# [MUD-Dev] Room-based vs. coordinate-based

Huibai ashen at pixi.com
Wed Jun 4 19:21:32 New Zealand Standard Time 1997

```I've not done any coordinate-based work yet...
let me take a stab at it with theories, and anyone with some
experience please let me know what gets too cost-ineffective!
I'm still very 'room' oriented, but you could just replace 'room'
with 'square' or some such, to know what I mean...

: From: Alex Oren <alexo at bigfoot.com>
: } >How do you handle cross-room actions?

I'm going to cut & paste so I can explain algorithms first,
so I beg your forgiveness, Alex and Jeff :)

: } >What algorithms do you use?
: I meant data structures to represent spatial relationships
: and algorithms to compute message recipients.

Axiom: Each room exit has boolean Seethru which stores
whether or not you get line-of-sight in that one direction.
also: Each exit can calculate its coordinate-difference
(and thus distance) from the next room.

Examples (from below) :
Alfred's east exit has Seethru = true;
Bubba's west exit has Seethru = true;
Bubba's east exit has Seethru = false;
Calvin's west exit has Seethru = true;

:   |  [A]          Grassland          [B]  |  [C]  Forest  |   / \

Correlative algorithms:
1. this_room.SightRange(int depth) returns a mapping of rooms
directly visible from here (shoots a line through every exit in
their respective direction, recursively until Seethru is false).
Depth is Optional Argument for non-line-of-sight cases.
2. this_room.SightedObjs() returns a mapping of objects from
the room inventories of this_room.SightRange(), indexed by
the direction they came from.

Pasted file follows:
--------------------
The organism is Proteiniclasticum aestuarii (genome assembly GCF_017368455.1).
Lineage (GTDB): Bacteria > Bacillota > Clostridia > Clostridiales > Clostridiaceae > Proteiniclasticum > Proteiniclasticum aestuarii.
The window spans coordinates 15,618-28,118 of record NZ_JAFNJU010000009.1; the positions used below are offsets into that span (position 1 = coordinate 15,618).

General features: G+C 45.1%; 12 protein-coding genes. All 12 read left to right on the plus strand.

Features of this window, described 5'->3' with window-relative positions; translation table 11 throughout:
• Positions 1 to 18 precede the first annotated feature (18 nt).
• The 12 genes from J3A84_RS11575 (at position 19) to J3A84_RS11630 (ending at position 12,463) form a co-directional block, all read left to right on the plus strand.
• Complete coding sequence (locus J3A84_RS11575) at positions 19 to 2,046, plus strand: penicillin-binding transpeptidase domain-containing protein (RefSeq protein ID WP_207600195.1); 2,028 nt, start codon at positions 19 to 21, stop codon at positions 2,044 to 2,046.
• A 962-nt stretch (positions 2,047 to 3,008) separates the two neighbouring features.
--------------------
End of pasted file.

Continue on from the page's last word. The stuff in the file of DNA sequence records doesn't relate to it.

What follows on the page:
3. this_room.SightedLivings() returns a subset of this_room's
SightedObjs() which of course is just those PCs and NPCs.

throw in recursive function VoiceRange(int sound) that returns
a list of all rooms within 'sound' range (that distance deep).
then base VoicedLivings(int s) as a subset of that.  can you tell
i like recursion?  first you swear, then swear again and again...
pretty soon you realize you're recursing... ;) anyway:

: How will the program handle the following scenarios:
: * Bubba sees Alfred ("in the distance") but not Calvin.

{print SightedObjs by index and value}
West: Alfred
East: nothing
{change up the storage for 'nearby','in the distance' etc}

: * Bubba says "hi".  Calvin hears him but Alfred does not.

{all VoicedLivings(40) get to Hear("Bubba says 'hi'\n"),
assuming 40 is a good conversational distance away }

: * Bubba screams "H-E-L-P".  Calvin and Alfred both hear him.

{VoicedLivings(400) gets to Hear it}

: * Calvin shoots an arrow to the west, which arches over Bubba
:   and accidently hits Alfred.

{arrow flies recursively line-of-sight, getting a better to-hit chance
against its target but still getting a slight to-hit chance on anyone
who happens to be along its path.  destroyed by Seethru=false}

: * Calvin walks west.
:   Bubba sees a message "Calvin arrives ...".  Alfred does not.

{new_room.SightedLivings(40) gets to see it happen - still a
decent conversation-distance that might notice the trivial event}

In a coord-based system, there's going to be some absolutely
tasty mathematics done in one place (Room Exits, I think most
would choose) and then everything else depends on the speed
of those formulas.  To get max efficiency, you might not want
to calculate the entire list of rooms and objects available in all
directions recursively each time you need the info - store it if
your situation demands these calls to be that constant.  The
direction of a room exit might also have to be stored integrally,
so my [juicy] VoiceRange could get a proper reading from the
rooms deeper than a squares away, with updated distances for
each deeper square and without checking rooms already done.

fortunately for me I'm not trying a coord-based right now.  I do
however use the Seethru construct, which works just fine with
a room-based system.  I am still interested in knowing just how
efficient you (need to be/can get) with the intensive coord-calc
calls.

-John (ashen at pixi.com)

```